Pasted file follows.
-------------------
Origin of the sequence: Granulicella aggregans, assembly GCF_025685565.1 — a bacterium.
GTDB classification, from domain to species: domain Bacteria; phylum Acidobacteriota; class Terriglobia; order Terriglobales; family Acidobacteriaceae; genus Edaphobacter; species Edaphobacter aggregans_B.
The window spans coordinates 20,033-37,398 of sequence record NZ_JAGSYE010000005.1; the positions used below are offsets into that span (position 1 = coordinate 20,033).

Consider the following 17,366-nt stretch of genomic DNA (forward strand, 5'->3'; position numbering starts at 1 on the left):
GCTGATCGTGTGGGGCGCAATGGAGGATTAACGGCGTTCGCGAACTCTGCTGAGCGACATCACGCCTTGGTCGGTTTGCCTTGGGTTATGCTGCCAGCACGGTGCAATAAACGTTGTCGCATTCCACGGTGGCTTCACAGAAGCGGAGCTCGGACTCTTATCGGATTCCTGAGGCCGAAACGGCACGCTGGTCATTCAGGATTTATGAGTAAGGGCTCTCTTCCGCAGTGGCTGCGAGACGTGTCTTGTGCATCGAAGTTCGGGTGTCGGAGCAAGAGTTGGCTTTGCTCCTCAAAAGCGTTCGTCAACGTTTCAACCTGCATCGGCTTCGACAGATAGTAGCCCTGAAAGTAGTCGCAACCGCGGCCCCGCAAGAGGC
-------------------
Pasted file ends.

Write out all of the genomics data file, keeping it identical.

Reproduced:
Origin of the sequence: Granulicella aggregans, assembly GCF_025685565.1 — a bacterium.
GTDB classification, from domain to species: domain Bacteria; phylum Acidobacteriota; class Terriglobia; order Terriglobales; family Acidobacteriaceae; genus Edaphobacter; species Edaphobacter aggregans_B.
The window spans coordinates 20,033-37,398 of sequence record NZ_JAGSYE010000005.1; the positions used below are offsets into that span (position 1 = coordinate 20,033).

Consider the following 17,366-nt stretch of genomic DNA (forward strand, 5'->3'; position numbering starts at 1 on the left):
GCTGATCGTGTGGGGCGCAATGGAGGATTAACGGCGTTCGCGAACTCTGCTGAGCGACATCACGCCTTGGTCGGTTTGCCTTGGGTTATGCTGCCAGCACGGTGCAATAAACGTTGTCGCATTCCACGGTGGCTTCACAGAAGCGGAGCTCGGACTCTTATCGGATTCCTGAGGCCGAAACGGCACGCTGGTCATTCAGGATTTATGAGTAAGGGCTCTCTTCCGCAGTGGCTGCGAGACGTGTCTTGTGCATCGAAGTTCGGGTGTCGGAGCAAGAGTTGGCTTTGCTCCTCAAAAGCGTTCGTCAACGTTTCAACCTGCATCGGCTTCGACAGATAGTAGCCCTGAAAGTAGTCGCAACCGCGGCCCCGCAAGAGGC